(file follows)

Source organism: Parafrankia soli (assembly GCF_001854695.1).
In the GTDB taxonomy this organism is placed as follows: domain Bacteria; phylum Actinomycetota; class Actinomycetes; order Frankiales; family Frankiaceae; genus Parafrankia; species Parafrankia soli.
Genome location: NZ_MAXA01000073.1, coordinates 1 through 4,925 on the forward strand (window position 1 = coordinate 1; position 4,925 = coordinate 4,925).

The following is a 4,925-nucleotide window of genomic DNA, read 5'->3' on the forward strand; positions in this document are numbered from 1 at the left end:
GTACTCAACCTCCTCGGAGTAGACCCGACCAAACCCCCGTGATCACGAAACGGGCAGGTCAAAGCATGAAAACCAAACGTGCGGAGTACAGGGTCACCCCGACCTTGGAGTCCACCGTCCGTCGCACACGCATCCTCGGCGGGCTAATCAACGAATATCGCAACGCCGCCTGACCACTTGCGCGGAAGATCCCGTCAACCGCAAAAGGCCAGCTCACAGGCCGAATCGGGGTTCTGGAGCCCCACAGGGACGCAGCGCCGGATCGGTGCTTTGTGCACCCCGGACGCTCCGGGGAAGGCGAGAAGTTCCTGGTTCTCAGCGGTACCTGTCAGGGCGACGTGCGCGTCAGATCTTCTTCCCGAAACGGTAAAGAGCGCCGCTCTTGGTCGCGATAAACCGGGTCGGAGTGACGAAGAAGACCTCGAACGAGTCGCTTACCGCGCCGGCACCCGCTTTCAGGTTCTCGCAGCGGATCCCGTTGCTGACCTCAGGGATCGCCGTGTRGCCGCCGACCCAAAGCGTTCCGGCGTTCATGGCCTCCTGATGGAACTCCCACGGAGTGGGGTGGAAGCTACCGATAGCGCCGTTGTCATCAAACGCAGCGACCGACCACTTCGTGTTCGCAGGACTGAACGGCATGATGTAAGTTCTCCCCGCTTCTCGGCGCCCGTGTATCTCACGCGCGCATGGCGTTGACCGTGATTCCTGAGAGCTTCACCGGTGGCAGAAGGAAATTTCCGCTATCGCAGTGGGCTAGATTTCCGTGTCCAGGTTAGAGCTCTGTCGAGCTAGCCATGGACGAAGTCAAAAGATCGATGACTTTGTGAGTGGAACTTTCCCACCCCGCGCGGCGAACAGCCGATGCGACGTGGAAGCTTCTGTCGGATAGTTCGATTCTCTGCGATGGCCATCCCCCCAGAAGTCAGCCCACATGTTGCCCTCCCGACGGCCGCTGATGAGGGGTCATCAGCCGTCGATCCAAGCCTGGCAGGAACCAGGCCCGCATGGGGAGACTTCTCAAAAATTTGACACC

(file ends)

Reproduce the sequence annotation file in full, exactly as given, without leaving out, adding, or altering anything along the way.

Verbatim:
Source organism: Parafrankia soli (assembly GCF_001854695.1).
In the GTDB taxonomy this organism is placed as follows: domain Bacteria; phylum Actinomycetota; class Actinomycetes; order Frankiales; family Frankiaceae; genus Parafrankia; species Parafrankia soli.
Genome location: NZ_MAXA01000073.1, coordinates 1 through 4,925 on the forward strand (window position 1 = coordinate 1; position 4,925 = coordinate 4,925).

The following is a 4,925-nucleotide window of genomic DNA, read 5'->3' on the forward strand; positions in this document are numbered from 1 at the left end:
GTACTCAACCTCCTCGGAGTAGACCCGACCAAACCCCCGTGATCACGAAACGGGCAGGTCAAAGCATGAAAACCAAACGTGCGGAGTACAGGGTCACCCCGACCTTGGAGTCCACCGTCCGTCGCACACGCATCCTCGGCGGGCTAATCAACGAATATCGCAACGCCGCCTGACCACTTGCGCGGAAGATCCCGTCAACCGCAAAAGGCCAGCTCACAGGCCGAATCGGGGTTCTGGAGCCCCACAGGGACGCAGCGCCGGATCGGTGCTTTGTGCACCCCGGACGCTCCGGGGAAGGCGAGAAGTTCCTGGTTCTCAGCGGTACCTGTCAGGGCGACGTGCGCGTCAGATCTTCTTCCCGAAACGGTAAAGAGCGCCGCTCTTGGTCGCGATAAACCGGGTCGGAGTGACGAAGAAGACCTCGAACGAGTCGCTTACCGCGCCGGCACCCGCTTTCAGGTTCTCGCAGCGGATCCCGTTGCTGACCTCAGGGATCGCCGTGTRGCCGCCGACCCAAAGCGTTCCGGCGTTCATGGCCTCCTGATGGAACTCCCACGGAGTGGGGTGGAAGCTACCGATAGCGCCGTTGTCATCAAACGCAGCGACCGACCACTTCGTGTTCGCAGGACTGAACGGCATGATGTAAGTTCTCCCCGCTTCTCGGCGCCCGTGTATCTCACGCGCGCATGGCGTTGACCGTGATTCCTGAGAGCTTCACCGGTGGCAGAAGGAAATTTCCGCTATCGCAGTGGGCTAGATTTCCGTGTCCAGGTTAGAGCTCTGTCGAGCTAGCCATGGACGAAGTCAAAAGATCGATGACTTTGTGAGTGGAACTTTCCCACCCCGCGCGGCGAACAGCCGATGCGACGTGGAAGCTTCTGTCGGATAGTTCGATTCTCTGCGATGGCCATCCCCCCAGAAGTCAGCCCACATGTTGCCCTCCCGACGGCCGCTGATGAGGGGTCATCAGCCGTCGATCCAAGCCTGGCAGGAACCAGGCCCGCATGGGGAGACTTCTCAAAAATTTGACACC